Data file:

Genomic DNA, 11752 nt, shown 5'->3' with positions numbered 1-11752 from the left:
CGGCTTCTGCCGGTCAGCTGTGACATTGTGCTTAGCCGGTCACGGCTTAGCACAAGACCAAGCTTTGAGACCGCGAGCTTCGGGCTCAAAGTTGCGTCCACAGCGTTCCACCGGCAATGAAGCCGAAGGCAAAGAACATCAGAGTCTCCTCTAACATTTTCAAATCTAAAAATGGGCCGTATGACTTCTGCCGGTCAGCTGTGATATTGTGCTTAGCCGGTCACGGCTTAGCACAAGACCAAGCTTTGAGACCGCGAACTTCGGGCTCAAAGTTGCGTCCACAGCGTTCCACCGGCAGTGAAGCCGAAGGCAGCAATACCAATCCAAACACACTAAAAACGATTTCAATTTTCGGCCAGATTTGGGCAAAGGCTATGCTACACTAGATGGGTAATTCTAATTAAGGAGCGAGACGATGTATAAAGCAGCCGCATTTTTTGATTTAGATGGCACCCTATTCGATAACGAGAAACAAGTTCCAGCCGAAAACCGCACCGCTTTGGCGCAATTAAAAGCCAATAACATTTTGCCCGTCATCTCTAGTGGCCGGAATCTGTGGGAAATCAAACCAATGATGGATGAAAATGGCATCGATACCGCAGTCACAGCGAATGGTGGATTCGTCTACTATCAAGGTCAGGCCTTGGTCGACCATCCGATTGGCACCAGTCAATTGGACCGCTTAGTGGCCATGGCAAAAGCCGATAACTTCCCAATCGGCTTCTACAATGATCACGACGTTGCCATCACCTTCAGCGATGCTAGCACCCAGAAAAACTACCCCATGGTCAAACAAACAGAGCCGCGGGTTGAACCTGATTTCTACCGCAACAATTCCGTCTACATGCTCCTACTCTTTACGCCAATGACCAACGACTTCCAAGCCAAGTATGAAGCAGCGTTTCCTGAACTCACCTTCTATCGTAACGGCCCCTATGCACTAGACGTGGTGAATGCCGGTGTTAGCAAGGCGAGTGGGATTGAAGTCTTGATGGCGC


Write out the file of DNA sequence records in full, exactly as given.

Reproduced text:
Genomic DNA, 11752 nt, shown 5'->3' with positions numbered 1-11752 from the left:
CGGCTTCTGCCGGTCAGCTGTGACATTGTGCTTAGCCGGTCACGGCTTAGCACAAGACCAAGCTTTGAGACCGCGAGCTTCGGGCTCAAAGTTGCGTCCACAGCGTTCCACCGGCAATGAAGCCGAAGGCAAAGAACATCAGAGTCTCCTCTAACATTTTCAAATCTAAAAATGGGCCGTATGACTTCTGCCGGTCAGCTGTGATATTGTGCTTAGCCGGTCACGGCTTAGCACAAGACCAAGCTTTGAGACCGCGAACTTCGGGCTCAAAGTTGCGTCCACAGCGTTCCACCGGCAGTGAAGCCGAAGGCAGCAATACCAATCCAAACACACTAAAAACGATTTCAATTTTCGGCCAGATTTGGGCAAAGGCTATGCTACACTAGATGGGTAATTCTAATTAAGGAGCGAGACGATGTATAAAGCAGCCGCATTTTTTGATTTAGATGGCACCCTATTCGATAACGAGAAACAAGTTCCAGCCGAAAACCGCACCGCTTTGGCGCAATTAAAAGCCAATAACATTTTGCCCGTCATCTCTAGTGGCCGGAATCTGTGGGAAATCAAACCAATGATGGATGAAAATGGCATCGATACCGCAGTCACAGCGAATGGTGGATTCGTCTACTATCAAGGTCAGGCCTTGGTCGACCATCCGATTGGCACCAGTCAATTGGACCGCTTAGTGGCCATGGCAAAAGCCGATAACTTCCCAATCGGCTTCTACAATGATCACGACGTTGCCATCACCTTCAGCGATGCTAGCACCCAGAAAAACTACCCCATGGTCAAACAAACAGAGCCGCGGGTTGAACCTGATTTCTACCGCAACAATTCCGTCTACATGCTCCTACTCTTTACGCCAATGACCAACGACTTCCAAGCCAAGTATGAAGCAGCGTTTCCTGAACTCACCTTCTATCGTAACGGCCCCTATGCACTAGACGTGGTGAATGCCGGTGTTAGCAAGGCGAGTGGGATTGAAGTCTTGATGGCGC